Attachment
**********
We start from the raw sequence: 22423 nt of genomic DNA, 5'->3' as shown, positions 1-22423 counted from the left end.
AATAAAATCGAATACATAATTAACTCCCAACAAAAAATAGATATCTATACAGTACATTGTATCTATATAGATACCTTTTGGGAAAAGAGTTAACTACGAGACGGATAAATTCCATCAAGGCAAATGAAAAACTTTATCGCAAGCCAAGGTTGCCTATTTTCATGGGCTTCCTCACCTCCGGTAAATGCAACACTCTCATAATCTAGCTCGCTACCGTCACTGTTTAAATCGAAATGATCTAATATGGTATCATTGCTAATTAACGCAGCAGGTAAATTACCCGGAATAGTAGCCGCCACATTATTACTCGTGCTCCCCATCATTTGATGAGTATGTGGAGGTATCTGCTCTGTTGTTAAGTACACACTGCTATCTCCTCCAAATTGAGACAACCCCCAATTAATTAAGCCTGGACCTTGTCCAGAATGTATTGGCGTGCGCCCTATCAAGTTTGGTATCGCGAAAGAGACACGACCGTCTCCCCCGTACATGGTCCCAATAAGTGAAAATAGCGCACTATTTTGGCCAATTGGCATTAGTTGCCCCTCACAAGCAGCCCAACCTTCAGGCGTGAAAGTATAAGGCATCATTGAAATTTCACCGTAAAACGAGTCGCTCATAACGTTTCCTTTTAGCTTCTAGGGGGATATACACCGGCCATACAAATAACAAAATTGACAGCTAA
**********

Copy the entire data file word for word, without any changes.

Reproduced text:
We start from the raw sequence: 22423 nt of genomic DNA, 5'->3' as shown, positions 1-22423 counted from the left end.
AATAAAATCGAATACATAATTAACTCCCAACAAAAAATAGATATCTATACAGTACATTGTATCTATATAGATACCTTTTGGGAAAAGAGTTAACTACGAGACGGATAAATTCCATCAAGGCAAATGAAAAACTTTATCGCAAGCCAAGGTTGCCTATTTTCATGGGCTTCCTCACCTCCGGTAAATGCAACACTCTCATAATCTAGCTCGCTACCGTCACTGTTTAAATCGAAATGATCTAATATGGTATCATTGCTAATTAACGCAGCAGGTAAATTACCCGGAATAGTAGCCGCCACATTATTACTCGTGCTCCCCATCATTTGATGAGTATGTGGAGGTATCTGCTCTGTTGTTAAGTACACACTGCTATCTCCTCCAAATTGAGACAACCCCCAATTAATTAAGCCTGGACCTTGTCCAGAATGTATTGGCGTGCGCCCTATCAAGTTTGGTATCGCGAAAGAGACACGACCGTCTCCCCCGTACATGGTCCCAATAAGTGAAAATAGCGCACTATTTTGGCCAATTGGCATTAGTTGCCCCTCACAAGCAGCCCAACCTTCAGGCGTGAAAGTATAAGGCATCATTGAAATTTCACCGTAAAACGAGTCGCTCATAACGTTTCCTTTTAGCTTCTAGGGGGATATACACCGGCCATACAAATAACAAAATTGACAGCTAA